Every day in cities across the world, tourists and commuters alike stand hunched over tube maps in underground stations, desperately trying to make sense of the interweaving lines of colour that swim before their eyes.
French Serbian architect Jug Cerovic has taken pity on their struggles - with his recently-published collection of standardised tube maps for 12 major cities across the globe.
His INAT series of maps are meant to be easy to read, easy to memorise and easy to use.
They enlarge crowded city centres to make the multiple lines and connecting stations more visible and each map features a standard set of symbols. All lines are either vertical, horizontal, or at a 45 degree angle, and most contain no more than five bends along their entire length.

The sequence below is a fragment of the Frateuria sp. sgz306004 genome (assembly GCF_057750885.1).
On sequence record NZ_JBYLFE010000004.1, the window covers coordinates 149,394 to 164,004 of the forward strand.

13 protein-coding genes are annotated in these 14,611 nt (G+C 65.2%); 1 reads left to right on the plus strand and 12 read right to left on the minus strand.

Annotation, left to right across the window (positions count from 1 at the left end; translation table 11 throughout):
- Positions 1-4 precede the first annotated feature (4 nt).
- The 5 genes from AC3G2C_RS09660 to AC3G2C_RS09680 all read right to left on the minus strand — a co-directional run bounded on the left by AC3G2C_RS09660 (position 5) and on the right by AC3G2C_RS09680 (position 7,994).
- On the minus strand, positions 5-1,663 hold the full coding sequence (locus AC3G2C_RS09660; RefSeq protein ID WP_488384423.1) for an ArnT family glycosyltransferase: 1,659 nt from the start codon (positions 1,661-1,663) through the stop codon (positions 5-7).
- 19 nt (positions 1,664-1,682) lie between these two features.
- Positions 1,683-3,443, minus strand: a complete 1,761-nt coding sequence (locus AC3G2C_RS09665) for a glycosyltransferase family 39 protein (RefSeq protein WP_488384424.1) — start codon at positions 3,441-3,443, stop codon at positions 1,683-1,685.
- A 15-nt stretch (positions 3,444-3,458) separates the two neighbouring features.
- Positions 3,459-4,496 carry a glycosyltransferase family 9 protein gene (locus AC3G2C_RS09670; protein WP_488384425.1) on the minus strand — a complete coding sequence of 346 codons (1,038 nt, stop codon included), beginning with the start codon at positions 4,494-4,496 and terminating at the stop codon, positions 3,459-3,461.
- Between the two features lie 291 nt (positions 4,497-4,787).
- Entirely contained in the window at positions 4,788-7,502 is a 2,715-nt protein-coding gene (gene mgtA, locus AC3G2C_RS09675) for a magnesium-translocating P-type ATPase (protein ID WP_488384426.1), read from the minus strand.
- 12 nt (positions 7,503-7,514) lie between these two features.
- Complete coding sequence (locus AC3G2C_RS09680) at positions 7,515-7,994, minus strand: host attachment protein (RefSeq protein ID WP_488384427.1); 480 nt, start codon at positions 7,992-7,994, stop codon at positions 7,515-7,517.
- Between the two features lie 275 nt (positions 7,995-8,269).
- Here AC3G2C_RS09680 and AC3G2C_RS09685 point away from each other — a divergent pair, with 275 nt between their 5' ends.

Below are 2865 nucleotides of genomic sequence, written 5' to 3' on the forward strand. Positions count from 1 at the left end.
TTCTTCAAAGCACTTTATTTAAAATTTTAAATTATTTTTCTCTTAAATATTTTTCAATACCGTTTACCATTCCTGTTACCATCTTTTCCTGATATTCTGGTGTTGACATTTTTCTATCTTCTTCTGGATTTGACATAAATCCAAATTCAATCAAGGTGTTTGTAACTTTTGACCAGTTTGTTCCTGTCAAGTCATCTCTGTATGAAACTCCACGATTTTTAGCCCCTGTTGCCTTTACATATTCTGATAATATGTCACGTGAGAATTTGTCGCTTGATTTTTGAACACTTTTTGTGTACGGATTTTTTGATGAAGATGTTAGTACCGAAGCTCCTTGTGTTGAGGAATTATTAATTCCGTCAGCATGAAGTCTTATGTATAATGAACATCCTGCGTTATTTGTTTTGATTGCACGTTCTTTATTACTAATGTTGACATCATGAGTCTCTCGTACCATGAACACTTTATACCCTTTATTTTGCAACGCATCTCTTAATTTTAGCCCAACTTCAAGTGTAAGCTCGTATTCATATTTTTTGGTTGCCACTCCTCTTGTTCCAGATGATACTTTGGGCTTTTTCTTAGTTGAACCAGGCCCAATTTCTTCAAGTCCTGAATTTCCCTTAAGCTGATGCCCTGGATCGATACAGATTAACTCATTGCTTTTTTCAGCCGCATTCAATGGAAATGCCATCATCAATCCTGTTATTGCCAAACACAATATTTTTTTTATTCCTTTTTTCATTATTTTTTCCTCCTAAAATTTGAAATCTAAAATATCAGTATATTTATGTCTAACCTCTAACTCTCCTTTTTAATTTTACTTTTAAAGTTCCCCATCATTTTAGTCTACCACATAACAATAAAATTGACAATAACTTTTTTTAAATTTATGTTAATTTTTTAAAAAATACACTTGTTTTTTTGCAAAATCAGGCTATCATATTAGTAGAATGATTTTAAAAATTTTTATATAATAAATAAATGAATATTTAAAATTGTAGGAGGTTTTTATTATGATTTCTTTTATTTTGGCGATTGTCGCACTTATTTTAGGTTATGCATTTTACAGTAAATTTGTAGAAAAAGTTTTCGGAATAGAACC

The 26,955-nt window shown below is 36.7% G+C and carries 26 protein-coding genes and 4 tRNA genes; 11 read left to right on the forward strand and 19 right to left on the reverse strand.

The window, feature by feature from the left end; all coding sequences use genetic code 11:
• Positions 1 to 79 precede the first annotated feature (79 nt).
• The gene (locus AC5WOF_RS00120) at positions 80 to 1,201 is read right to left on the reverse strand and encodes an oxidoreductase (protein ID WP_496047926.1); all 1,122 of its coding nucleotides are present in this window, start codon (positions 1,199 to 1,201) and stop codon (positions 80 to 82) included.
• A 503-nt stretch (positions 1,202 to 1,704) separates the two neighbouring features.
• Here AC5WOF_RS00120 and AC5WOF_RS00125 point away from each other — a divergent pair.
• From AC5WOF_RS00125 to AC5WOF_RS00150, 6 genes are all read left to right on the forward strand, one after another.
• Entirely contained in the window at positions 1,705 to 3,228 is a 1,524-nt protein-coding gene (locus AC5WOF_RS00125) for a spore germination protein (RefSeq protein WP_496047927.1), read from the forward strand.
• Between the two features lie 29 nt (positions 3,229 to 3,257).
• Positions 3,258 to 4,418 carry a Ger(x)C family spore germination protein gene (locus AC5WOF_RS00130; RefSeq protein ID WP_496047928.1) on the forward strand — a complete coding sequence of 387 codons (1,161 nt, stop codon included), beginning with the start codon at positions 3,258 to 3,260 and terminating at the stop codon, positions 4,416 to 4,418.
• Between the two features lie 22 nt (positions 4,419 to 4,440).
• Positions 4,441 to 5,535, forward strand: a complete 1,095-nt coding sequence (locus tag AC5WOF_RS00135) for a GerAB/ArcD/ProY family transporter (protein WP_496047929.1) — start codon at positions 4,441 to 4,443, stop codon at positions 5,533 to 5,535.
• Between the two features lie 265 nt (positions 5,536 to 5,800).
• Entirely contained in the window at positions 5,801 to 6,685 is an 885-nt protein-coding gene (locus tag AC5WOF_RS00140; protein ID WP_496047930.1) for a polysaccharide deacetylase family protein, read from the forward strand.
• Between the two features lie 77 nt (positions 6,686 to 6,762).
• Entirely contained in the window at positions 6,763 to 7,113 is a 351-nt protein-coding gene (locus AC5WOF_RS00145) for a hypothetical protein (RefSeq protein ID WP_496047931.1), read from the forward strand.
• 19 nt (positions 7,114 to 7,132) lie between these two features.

Symbolic shapes are used for each city: circles for Moscow and Paris; rectangles for Beijing and Shanghai; a stadium shape for Berlin and Seoul, parallelograms for London. New York and Mexico feature straight parallel lines to replicate their gridded street patterns.
Cerovic, who has already created a series of maps for his hometown of Belgrade, describes his new creations as “a compromise between legibility, usefulness and beauty of design” and compares them to “a companion for everyday travel through the polis”.
In an interview with Slate, he said that he hopes major cities will eventually replace their current maps with INAT designs.
But for now, he’s putting them in the hands of the lost and disorientated public.